Tuesday, July 3, 2018

"I've Got To Find A Reason..."

Referencing a second song from the musical Carnival.  I’m getting a lot of mileage out of that show.

I started out yesterday mentioning what felt like an unmistakable Ooh-Ahh-Chorus “Call” to a career in theater and my decision not to take that particular call.  The narrative then segued into a list of viable reasons for that destiny-denying determination.  

THE THEATER:  “We are not upset about that.  We have plenty of eager applicants.”

Good.  That’s one less thing to feel guilty about.

“Although it’s not nice to “poo-poo” a “Calling.”

Aaand we're back.


Were the provided reasons for sidestepping theater in favor of a career in television credible? Yes.  They were thoughtful and persuasive reasons, a combination of which – or some of them alone – readily rising to the level of “Acceptable Explanation.”  

The question then was not “Were they good reasons or bad reasons?” but “Why do we need reasons at all?”  

The answer apparently to which is,

“Shut up.  We just do.”

A response, although rude, seeming demonstrably accurate.  

A child gets their finger slammed in a door.  After the crying and “Emergency medical treatment” – necessary or otherwise – their explanatory answer to their misfortune is,

“Bad door!

That’s their reason it happened.  The “malevolent door”, as the liable culprit.  

And the “answer” calms them.  They may whimper – possibly for attention or a “Boo-hoo”-salving sugary cookie – but they eventually settle down.  The hysterics are gone.  They determined a (n inanimate) reason for the tragic incident, and they blissfully move on.

Behold:   “‘Reason’ as Medicine.”

Speaking of medicine, three summers ago, I contracted “Legionnaire’s Disease.”  Why did that happen?  (As in, “Why did the door slam the kid’s finger”?)  My Primary Care physician offered his professional assessment.

“It was the standing water in your hot tub.”

Was it really the standing water in my hot tub that gave me “Legionnaire’s Disease”?
Totally irrelevant.  I had a confirmed “A Doctuh said that” reason, providing (relative) “closure.”  People ask, “How did you get ‘Legionnaire’s Disease’?” I say, “It was the hot tub”, and we’re on to the next unexplainable illness.  

And then, there’s my favorite.

The psychologist, hired to design a test to determine the recruits’ combat readiness in the Israeli army.  The test proved in practice to be an absolute failure.  

The Israeli army kept using it anyway.  


They had a “reasonable” strategy in place.  So they held onto it.  Even though it was useless.

That’s how important reasons are.  We cling to them desperately, including the ones that are provably terrible.

We just need to have reasons.  

What’s religion?  (And what has it always been?)

An accepted explanatory reason.

“Why did that happen?”



That worked for thousands of years, whether God was an invisible entity or a statue of a cat.  The “inexplicable” occurred; people accepted the recognized reason.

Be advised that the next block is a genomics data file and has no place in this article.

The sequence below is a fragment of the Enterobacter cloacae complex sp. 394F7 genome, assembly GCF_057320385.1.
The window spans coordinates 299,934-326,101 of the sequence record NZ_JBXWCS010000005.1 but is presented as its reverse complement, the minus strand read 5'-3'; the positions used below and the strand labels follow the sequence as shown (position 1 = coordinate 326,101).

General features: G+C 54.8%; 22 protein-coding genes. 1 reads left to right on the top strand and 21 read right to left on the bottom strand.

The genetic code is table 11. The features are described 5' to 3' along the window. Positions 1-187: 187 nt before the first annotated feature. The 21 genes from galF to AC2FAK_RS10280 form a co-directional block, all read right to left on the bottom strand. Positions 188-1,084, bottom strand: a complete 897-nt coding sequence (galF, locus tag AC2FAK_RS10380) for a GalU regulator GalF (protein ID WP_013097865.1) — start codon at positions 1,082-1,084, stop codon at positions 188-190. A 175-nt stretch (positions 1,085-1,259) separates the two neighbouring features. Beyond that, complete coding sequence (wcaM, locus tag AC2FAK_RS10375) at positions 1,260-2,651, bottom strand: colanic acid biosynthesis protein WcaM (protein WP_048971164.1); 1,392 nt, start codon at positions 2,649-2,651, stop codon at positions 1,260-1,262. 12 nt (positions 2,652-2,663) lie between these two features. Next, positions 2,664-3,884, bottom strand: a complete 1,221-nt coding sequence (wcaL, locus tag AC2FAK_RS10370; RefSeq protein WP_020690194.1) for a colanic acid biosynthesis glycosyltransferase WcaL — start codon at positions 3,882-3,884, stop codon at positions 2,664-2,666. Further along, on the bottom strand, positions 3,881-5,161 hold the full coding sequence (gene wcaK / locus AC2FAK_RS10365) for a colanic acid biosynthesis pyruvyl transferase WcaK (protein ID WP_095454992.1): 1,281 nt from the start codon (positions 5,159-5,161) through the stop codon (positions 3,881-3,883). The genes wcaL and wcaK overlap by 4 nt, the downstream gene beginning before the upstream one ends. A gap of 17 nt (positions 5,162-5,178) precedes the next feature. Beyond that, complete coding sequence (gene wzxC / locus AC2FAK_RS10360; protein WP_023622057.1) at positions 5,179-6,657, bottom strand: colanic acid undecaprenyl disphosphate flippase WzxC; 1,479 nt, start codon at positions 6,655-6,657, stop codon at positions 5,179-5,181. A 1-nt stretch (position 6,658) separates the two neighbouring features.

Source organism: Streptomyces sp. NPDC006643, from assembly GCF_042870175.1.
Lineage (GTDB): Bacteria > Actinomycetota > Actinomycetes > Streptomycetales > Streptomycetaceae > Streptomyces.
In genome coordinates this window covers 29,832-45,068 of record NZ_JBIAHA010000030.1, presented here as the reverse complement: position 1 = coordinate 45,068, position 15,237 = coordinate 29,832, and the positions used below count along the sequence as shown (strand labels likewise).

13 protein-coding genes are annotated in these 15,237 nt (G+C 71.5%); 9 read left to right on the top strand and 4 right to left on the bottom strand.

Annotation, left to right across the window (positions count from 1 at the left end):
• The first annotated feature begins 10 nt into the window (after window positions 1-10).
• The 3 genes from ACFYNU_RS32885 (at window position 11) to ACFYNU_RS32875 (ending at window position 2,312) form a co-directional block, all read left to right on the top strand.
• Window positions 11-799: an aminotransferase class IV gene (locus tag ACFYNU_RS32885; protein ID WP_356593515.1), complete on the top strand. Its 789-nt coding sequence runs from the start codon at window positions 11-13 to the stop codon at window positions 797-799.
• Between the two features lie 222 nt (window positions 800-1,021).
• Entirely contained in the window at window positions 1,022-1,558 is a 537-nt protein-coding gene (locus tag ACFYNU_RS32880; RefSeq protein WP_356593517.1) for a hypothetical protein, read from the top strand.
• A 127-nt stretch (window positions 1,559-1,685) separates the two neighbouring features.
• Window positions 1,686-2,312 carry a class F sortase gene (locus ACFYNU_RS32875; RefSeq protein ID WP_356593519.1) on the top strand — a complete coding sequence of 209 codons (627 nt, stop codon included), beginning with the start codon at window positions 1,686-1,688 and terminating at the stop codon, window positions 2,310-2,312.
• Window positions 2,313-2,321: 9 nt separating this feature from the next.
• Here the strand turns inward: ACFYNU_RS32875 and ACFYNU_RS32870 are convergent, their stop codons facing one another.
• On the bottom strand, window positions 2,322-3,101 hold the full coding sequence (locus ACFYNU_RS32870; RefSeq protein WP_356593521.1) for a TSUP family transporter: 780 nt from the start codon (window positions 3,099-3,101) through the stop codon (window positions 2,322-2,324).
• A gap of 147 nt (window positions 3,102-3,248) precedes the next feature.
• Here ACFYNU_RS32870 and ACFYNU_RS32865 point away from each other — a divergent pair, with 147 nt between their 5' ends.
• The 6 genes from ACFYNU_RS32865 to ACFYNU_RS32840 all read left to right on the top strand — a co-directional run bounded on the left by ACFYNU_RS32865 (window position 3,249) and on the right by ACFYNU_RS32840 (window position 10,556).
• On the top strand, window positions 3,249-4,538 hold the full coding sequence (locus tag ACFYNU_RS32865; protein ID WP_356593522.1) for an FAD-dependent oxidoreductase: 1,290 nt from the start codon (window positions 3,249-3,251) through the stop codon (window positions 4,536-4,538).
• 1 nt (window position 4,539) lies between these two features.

“God sent a plague of locusts to consume our entire annual food supply?’

“That’s right.”


“Wait.  Why did God do that?”

“As a punishment for our earthly iniquity.”


Then, the “Enlightenment” occurred.  (I guess God thought that was okay.)  

“Reasons” were now tested by direct personal experience.   Religion – as the answer to everything– for, I’d say the majority of us – became invalidated as the “go-to” explanatory medium.  But we can’t live with nothing.  And we don’t.  When “traditional reasons” lose their liturgical mojo,

Say hello to “Natural Science.”

NATURAL SCIENCE:  “We may not be able to explain everything… yet, but stick with our “Method” and we’ll show you ‘The Way’.”


And, by the way, “Phew!”

Even though, if you have a virus, the prescribed method of handling it is to wait it out.  

“Wait it out”?  

We could have stuck with religion.  

“What’s heaven?”

“Your eternal reward for waiting it out.”


Why do we need reasons so desperately?  And believe me, we do.  We have a name for when two things surprisingly happen together with no detectable causal connection.  We call it a coincidence.  It’s a tenuous descriptive.  But at least it’s a reason.

We need reasons for the same purpose I eschew scary rides at Amusement Parks.   (If you call vomiting amusing.)  Look, I’m running out of time and wisdom here.  This is my book-marking parting perception.  (Augmented Wisdom:  To Come.)

Imagine a world without reasons.

Quoting a line from a David Mamet movie, after Alec Baldwin shakily emerges from a recent car accident:

“Well.  That happened.”

That’s our lives without reasons.  Day and night, things would fly randomly at us.  “That happened.”  And “That happened.”  And “That happened.”  I’m getting winded just thinking about it.

A lifetime of “That happeneds” – you become terminally unbalanced, no stabilizing anchor to explain what exactly is going on.  We can ‘t live that way!  We need help!

Say hello to “Reasons.”

Both accurate and otherwise.

There’s a third part to this, about whether, not just “reasons” but reason itself is more than a pacifying illusion.  I’m not sure I can pull that one off.  But I’ll take a shot at it tomorrow.

Hey!  Who doesn’t love philosophy?

Let’s ride!
A (Possibly) Welcome Reprieve:

I shall take a brief break from this grueling enterprise for some Fourth of July ruminations.  Then it's back to the intellectual salt mines.

Just so you'll stay tuned a day longer.  (Or, conversely, stay away.)


FFS said...

I think I may have posted this before but I find comfort in my belief that life is both random and absurd. Expect more and you will turn yourself inside out looking for explanations or, if you wish, reasons.

Wendy M. Grossman said...

Yay! Comments are back!

That is all.